Yep. foggy. But we’ll make it through the time change.
And now, Herod and John.
I think that this is the longest story in Mark so far.
It is a big story about what led to John’s beheading. If I were more alert, I’d write an essay. But I do want to make suggestions to invite some thinking. (Read it through yourself, too.)
1. This story answers the question, “What happened with John, anyway?” John is where the Gospel started, the first person we meet. In our slow reading, we may have forgotten that. But people listening straight through would not have forgotten.
2. It this story, where John ends up dead, it’s clear that the outcome of speaking truth to power, or better, speaking God’s truth to ruling power, can be fatal. When the first listeners are in Imperial Rome, this honesty matters.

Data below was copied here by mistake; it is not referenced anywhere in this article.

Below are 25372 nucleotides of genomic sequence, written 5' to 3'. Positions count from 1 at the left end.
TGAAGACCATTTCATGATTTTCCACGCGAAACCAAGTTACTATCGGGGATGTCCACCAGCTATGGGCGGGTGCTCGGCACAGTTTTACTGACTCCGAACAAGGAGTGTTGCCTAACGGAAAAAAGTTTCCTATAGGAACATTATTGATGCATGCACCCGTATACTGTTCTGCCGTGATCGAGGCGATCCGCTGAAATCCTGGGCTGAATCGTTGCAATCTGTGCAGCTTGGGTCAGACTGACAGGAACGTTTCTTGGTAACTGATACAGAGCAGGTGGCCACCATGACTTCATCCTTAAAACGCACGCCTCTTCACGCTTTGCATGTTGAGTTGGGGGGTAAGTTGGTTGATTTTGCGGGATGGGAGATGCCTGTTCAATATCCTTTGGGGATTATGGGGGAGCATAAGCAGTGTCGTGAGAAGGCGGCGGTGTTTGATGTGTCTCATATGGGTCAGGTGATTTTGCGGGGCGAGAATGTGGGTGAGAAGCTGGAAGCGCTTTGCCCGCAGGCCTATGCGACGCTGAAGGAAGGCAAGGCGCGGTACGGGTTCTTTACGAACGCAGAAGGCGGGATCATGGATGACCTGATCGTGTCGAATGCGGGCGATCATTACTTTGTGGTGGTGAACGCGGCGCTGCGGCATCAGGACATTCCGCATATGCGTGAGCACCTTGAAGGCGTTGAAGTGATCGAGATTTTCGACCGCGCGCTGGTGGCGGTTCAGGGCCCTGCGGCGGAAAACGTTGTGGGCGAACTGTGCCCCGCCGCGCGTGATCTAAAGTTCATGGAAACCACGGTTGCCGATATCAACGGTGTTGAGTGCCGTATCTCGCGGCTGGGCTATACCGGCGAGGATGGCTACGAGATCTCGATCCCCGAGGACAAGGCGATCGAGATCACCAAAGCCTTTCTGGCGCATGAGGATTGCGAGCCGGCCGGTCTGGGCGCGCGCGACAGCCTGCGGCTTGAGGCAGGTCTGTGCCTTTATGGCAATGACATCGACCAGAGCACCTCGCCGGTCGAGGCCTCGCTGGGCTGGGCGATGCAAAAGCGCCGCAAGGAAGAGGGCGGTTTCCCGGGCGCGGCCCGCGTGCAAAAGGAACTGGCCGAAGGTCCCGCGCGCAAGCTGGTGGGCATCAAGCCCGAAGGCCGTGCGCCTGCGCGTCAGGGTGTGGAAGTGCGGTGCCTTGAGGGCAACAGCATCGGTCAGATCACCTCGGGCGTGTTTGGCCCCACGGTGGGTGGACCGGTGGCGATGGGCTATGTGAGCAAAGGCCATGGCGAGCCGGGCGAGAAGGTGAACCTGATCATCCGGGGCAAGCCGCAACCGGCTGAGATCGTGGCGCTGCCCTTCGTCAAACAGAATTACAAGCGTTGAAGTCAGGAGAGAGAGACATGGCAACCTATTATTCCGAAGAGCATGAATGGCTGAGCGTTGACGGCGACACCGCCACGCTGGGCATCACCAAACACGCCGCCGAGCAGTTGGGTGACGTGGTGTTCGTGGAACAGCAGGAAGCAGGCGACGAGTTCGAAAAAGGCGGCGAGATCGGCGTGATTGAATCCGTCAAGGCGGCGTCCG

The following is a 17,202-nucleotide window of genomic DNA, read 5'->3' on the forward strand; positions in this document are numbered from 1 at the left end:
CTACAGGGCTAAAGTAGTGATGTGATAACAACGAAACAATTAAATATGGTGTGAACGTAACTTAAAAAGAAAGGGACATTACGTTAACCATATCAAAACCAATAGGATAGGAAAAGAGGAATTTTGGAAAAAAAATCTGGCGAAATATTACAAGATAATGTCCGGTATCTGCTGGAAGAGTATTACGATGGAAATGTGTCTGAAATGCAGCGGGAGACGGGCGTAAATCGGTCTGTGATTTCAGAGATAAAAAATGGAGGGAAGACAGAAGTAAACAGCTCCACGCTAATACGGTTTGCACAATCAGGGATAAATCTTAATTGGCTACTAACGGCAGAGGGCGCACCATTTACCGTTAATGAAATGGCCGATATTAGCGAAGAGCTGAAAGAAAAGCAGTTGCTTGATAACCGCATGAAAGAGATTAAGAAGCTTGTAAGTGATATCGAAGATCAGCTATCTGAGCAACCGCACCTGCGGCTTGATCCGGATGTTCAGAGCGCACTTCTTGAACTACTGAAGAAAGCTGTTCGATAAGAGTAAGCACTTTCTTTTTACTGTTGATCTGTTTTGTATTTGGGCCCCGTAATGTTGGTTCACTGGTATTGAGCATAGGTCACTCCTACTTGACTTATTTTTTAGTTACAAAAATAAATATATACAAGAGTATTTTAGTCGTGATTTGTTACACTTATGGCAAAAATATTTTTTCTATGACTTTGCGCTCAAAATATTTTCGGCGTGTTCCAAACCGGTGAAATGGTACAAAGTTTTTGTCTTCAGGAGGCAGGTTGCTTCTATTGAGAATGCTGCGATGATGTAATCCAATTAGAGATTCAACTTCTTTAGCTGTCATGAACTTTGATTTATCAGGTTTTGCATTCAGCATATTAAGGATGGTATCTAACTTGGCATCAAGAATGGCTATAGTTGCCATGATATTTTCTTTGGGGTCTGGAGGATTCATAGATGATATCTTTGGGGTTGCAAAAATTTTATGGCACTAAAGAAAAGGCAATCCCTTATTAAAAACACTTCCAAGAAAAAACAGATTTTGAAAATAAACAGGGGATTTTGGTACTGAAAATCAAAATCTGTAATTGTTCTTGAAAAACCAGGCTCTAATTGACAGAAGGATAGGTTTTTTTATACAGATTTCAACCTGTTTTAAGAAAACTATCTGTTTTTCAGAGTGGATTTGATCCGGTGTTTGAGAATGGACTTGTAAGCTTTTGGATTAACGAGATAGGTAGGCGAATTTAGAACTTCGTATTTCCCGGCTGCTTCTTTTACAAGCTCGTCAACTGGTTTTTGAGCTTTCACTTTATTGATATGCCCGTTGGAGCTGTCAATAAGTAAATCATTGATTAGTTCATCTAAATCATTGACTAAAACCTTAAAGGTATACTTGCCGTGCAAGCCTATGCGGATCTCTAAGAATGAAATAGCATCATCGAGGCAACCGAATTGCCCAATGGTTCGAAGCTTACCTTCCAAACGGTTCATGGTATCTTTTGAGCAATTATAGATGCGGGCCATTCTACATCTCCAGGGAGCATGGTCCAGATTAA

3. There are humans in power, with human reactions and emotions. The more power, however, the more these human reactions and emotions have repercussions. Many people are annoyed by messages. Most people cannot kill. But Herod’s timidity in the face of peer pressure, Herodias’ anger at John, and other pieces of the story are fundamentally human.
4. I want to know how Herod first heard John, and then how John talked with him while in prison. The way Mark talks about their interaction is so intriguing.
That’s a start. Read it through.
And take a nap.